19. Change the orientation and order of the meeting place (e.g. from a circle with chairs, sit on the floor, etc.).

20. Institute the 1-minute question on a regular basis: What concept have you grasped well? What concept is giving you trouble?

21. Communicate expectations in writing.

22. Redirect Scouts' questions back to the patrol leader, senior patrol leader or the troop as a whole.

23. Teach Scouts the skills associated with being a successful Scout, and surviving in the outdoors.

24. Remember that we all need structure especially the disruptive Scout. They need their environment to structure externally what they can't structure internally on their own. Make lists. WE benefit greatly from having a table or list to refer back to when they get lost in what they are doing. Tehy need reminders, previews, repetition, direction, limits, structure. Make sure your troop meetings are well organized and that you come to them fully prepared to fill the entire time, even if someone or something does not show up. If you are not organized, your Scouts will not be!

25. Develop troop rules (in concert with the Scouts), and stick to them.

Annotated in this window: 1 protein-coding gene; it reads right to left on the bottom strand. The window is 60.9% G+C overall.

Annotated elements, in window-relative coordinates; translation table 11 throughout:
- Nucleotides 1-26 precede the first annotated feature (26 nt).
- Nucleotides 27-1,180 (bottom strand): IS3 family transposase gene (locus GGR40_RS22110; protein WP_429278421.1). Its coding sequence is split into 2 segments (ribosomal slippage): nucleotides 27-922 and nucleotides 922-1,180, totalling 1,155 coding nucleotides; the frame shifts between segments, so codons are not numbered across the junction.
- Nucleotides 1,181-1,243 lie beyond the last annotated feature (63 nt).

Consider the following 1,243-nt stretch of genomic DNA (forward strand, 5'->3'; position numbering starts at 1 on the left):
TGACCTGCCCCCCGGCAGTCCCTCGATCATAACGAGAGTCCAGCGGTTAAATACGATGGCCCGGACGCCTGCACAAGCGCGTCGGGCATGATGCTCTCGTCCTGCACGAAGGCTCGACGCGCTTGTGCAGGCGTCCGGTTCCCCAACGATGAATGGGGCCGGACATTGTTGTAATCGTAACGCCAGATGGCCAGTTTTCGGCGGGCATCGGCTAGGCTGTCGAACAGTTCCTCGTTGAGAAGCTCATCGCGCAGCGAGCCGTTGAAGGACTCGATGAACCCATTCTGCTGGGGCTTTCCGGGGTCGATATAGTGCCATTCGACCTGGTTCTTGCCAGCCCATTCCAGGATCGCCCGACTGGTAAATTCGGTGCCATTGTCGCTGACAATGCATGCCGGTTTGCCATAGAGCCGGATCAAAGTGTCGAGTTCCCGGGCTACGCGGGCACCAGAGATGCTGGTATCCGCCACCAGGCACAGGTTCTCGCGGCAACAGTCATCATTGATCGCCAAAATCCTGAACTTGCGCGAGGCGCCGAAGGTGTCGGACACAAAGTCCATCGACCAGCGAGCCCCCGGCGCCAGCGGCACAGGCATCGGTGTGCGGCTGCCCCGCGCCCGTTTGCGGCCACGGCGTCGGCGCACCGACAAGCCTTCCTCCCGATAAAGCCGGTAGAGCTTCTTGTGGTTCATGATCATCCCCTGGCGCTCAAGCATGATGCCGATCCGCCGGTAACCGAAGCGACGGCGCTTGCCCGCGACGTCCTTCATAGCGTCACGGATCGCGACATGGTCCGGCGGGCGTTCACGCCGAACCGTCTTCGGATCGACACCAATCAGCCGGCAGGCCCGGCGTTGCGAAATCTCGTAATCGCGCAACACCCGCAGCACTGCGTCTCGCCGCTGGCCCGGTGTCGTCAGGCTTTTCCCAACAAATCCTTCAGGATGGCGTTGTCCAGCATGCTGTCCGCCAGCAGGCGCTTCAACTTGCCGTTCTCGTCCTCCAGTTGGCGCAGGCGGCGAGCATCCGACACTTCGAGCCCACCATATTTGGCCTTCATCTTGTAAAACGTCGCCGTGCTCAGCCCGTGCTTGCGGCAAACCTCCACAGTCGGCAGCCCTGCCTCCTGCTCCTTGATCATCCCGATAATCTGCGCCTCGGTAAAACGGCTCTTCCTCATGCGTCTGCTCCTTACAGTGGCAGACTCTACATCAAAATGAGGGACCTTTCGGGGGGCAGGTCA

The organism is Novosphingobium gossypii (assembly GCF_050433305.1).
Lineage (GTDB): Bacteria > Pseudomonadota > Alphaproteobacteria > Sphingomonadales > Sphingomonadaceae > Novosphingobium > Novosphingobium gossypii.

26. Ensure that the Scouts understand that the troop meeting lasts the entire period and their behavior also needs to be under control during this entire time, and also during campouts and special events. Make sure they understand that their actions represent their troop and scouting as a whole.

27. Have as predictable a schedule as possible. Refer to it often. If you are going to vary it, as most interesting leaders do, give lots of warning and preparation. Transitions and unannounced changes are very difficult for many. Take special care to prepare for transitions well in advance. Announce what is going to happen, then give repeat warnings as the time approaches.

28. Know your limits. Don't be afraid to ask for help. YOu, as the leader, can not be expected to be an expert on everything. You should feel comfortable in asking your senior leadership for help wen you feel you need it.

29. Break down large tasks into small tasks. This is one of the most crucial of all teaching techniques. Large tasks quickly overwhelm Scouts and they recoil with an emotional "I'll Never Be Able To Do That!" kind of response. By breaking the task down into manageable parts, each component looking small enough to be do-able, the Scout can sidestep the emotion of being overwhelmed. In general, thse Scouts can do a lot more than they think they can. By breaking tasks down, the leader can let the Scout prove this to himself. It can help them avoid the wrong attitude that so often gets in their way.